rigade in advance, which moved in the following order, viz.: first, battalion of sharpshooters, Major Pindall commanding, in front; second, the Ninth regiment, Colonel White; third, the Eighth regiment, Colonel Burns commanding; fourth, the Seventh regiment, Colonel Lewis commanding; fifth, the Tenth regiment, Colonel Pickett commant White's battle-flag, waving over the works, announced that Graveyard Hill was won. Thirty men of Tilden's battery having been armed and sent forward with Colonel White's regiment, under command of Lieutenant Lessneur, for the purpose of working the enemy's guns, upon their capture, this officer immediately took them in chargellowing commissioned officers of the Ninth regiment fell killed on the field: Major Sandford, Captain Launius, Lieutenant Spencer. The following were wounded: Colonel White, Adjutant Thomas, Lieutenants Kelly, Essleman, and Kerr. In Pindall's battalion were wounded: Captains Cake and Phillips, and Lieutenant Armstrong. In th
nt I sent a party on each of the roads leading into town, with instructions to drive in the enemy's pickets and hold their positions if possible, and thus prevent his learning the direction taken by the main part of my command. I finally reached the rear of Philadelphia, after a hard march of fifty miles in fifteen hours, unobserved. I caused the telegraph wire to be cut, and sent as rapidly as possible one regiment to London, a distance of four miles, there to make a feint and prevent General White from reinforcing Woolford at Philadelphia, with his infantry from that point. The surprise was complete, and the feint at London a success. I now hastened on to Philadelphia, a distance of two miles, and soon had a view of the enemy's line of battle, whereupon I dismounted my men and commenced the attack, Colonel Dibrell having opened an artillery duel in the front some time before. The enemy, on discovering me in their rear, at once turned their whole force, with six pieces of artill
ell tents, two wall tents and flies, five horses, eighteen mules, thirty-five pack saddles, four wagons, a lot of incomplete harness. Respectfully, W. F. Fisher, Major and Chief Quartermaster, Army E. Kentucky. List of Prisoners Captured. May 16, 17, 18, 1862. Twenty-eighth Ohio, Colonel Moore.--Privates Charles Cross, Daniel Chantemp, Company G; John Yagel, H. A. Miller, Company H; Charles Hertwick, Company F; Christian Ludwig, Corporal John Keen, Company C. Twelfth Ohio, Colonel White.--Private John Klein, Company E. Thirty-seventh Ohio, Colonel Seiber.--Privates Frederick Rock, M. Kohl, Company A; Thomas Kemper, Company C; Frank Krobs, Company K; Henry Bergeichen, Company F; Paul Kapff, Charles Groth, Corporal Jacob Rauft, Company H; Private Henry Rothenberg, Company K. Twenty-third Ohio, Colonel Scammon.--Privates Leonard Beck, W. B. Waterhouse, Company C. Thirty-fourth Ohio, Colonel Pratt.--Captain O. P. Evans, Company B; Privates George W. Thompson, Company K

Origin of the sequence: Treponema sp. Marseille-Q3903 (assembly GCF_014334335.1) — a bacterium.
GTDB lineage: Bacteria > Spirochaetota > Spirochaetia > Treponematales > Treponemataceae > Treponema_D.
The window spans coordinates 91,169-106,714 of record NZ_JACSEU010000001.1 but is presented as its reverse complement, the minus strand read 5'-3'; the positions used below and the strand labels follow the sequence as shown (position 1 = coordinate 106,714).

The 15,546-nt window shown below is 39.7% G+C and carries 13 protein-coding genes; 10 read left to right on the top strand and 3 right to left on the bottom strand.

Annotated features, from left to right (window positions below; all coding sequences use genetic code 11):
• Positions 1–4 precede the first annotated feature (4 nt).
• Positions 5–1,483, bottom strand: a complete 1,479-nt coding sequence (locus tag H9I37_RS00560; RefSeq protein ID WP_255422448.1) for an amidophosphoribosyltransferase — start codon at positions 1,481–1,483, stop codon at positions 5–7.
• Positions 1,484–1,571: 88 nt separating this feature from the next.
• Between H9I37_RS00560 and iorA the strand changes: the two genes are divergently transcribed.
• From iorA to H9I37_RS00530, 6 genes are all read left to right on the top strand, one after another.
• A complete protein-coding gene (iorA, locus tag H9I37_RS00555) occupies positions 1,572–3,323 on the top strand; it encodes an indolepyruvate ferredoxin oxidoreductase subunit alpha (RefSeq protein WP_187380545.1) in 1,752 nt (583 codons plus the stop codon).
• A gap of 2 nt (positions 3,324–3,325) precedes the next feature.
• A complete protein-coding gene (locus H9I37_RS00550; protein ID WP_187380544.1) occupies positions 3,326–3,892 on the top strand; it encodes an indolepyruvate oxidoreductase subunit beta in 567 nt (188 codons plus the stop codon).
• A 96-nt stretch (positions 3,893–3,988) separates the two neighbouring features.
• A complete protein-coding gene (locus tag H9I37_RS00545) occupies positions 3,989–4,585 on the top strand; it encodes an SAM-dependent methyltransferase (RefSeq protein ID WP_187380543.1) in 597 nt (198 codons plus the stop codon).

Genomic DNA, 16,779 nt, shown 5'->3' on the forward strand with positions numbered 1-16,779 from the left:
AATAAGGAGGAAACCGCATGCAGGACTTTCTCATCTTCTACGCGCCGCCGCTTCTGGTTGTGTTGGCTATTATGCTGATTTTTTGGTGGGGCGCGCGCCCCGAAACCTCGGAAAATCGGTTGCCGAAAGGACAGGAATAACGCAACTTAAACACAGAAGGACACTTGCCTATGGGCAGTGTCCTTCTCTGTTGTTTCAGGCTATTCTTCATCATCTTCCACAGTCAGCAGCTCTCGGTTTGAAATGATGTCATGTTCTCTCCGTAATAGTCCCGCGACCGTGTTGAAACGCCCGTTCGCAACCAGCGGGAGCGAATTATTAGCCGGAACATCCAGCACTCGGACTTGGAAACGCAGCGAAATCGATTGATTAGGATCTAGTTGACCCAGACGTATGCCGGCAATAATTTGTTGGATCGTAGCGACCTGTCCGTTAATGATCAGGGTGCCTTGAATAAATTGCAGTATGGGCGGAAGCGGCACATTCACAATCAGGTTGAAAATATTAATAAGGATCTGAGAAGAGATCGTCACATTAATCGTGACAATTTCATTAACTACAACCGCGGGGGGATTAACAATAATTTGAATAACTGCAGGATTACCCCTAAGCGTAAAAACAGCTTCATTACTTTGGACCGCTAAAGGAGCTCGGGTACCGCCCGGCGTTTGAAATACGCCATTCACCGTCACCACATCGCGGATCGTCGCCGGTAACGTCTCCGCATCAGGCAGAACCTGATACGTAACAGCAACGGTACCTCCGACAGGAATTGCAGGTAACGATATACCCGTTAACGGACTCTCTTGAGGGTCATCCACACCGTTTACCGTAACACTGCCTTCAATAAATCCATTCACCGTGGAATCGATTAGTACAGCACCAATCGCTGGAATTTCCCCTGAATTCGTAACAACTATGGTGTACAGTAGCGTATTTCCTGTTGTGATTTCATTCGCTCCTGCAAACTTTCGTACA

Harper's Encyclopedia of United States History (ed. Benson Lossing), Dixon, William Hepworth, 1821-1879 (search)
Dixon, William Hepworth, 1821-1879 Author; born in Yorkshire, England, June 30, 1821; was mostly self-educated. He visited the United States in 1866 and 1874. His treatment of the United States in his published works has been considered unfair and incorrect in this country. His books relating to the United States include White conquest (containing information of the Indians, negroes, and Chinese in America) ; Life of William Penn; and New America. He died in London, Dec. 27, 1879.
Harper's Encyclopedia of United States History (ed. Benson Lossing), Walking purchase, the (search)
hampton counties, bounded on the east by the Delaware River, and in the interior at a point as far as a man could walk in three days. Penn and the Indians started on the walk, beginning at the mouth of Neshaminy Creek. At the end of a walk of a day and a half Penn concluded that it was as much land as he wanted, and a deed was given for the lands to that point—about 40 miles from the starting-place — in 1686. This agreement was confirmed by the Delawares in 1718, the year when Penn died. White settlers, however, went over this boundary to the Lehigh Hills. The Indians became uneasy, and, to put an end to disputes, a treaty was concluded in 1737, by which the limits of the tract were defined as in the deed of 1682—not beyond the Lehigh Hills, or about 40 miles from the place of the beginning of the walk. It was then proposed that a walk of a day and a half, as agreed upon by Penn, should be again undertaken. Thomas and Richard Penn, sons of William Penn, were then proprietors,<
Thomas Wentworth Higginson, Cheerful Yesterdays, X. Literary Paris twenty years ago (search)
elegate, but his first novel, Detmold, had not yet reached completion in the Atlantic; while the three remaining delegates were an Irishman, an Englishman, and an American, all correspondents of American newspapers, the last of them being the late Edward King, since well known in literature. It is proper to add that several dentists, whose names had been duly entered as delegates, had not yet arrived; and that at later sessions there appeared, as more substantial literary factors, President Andrew D. White and Mr. George W. Smalley. On that first day, however, the English delegation was only a little more weighty than ours, including Blanchard Jerrold and Tom Taylor, with our own well-known fellow countryman Hans Breitmann (Charles Godfrey Leland), who did not know that there was to be an American delegation, and was naturally claimed by the citizens of both his homes. Edmond About presided, a cheery, middle-aged Frenchman, short and square, with broad head and grayish beard; and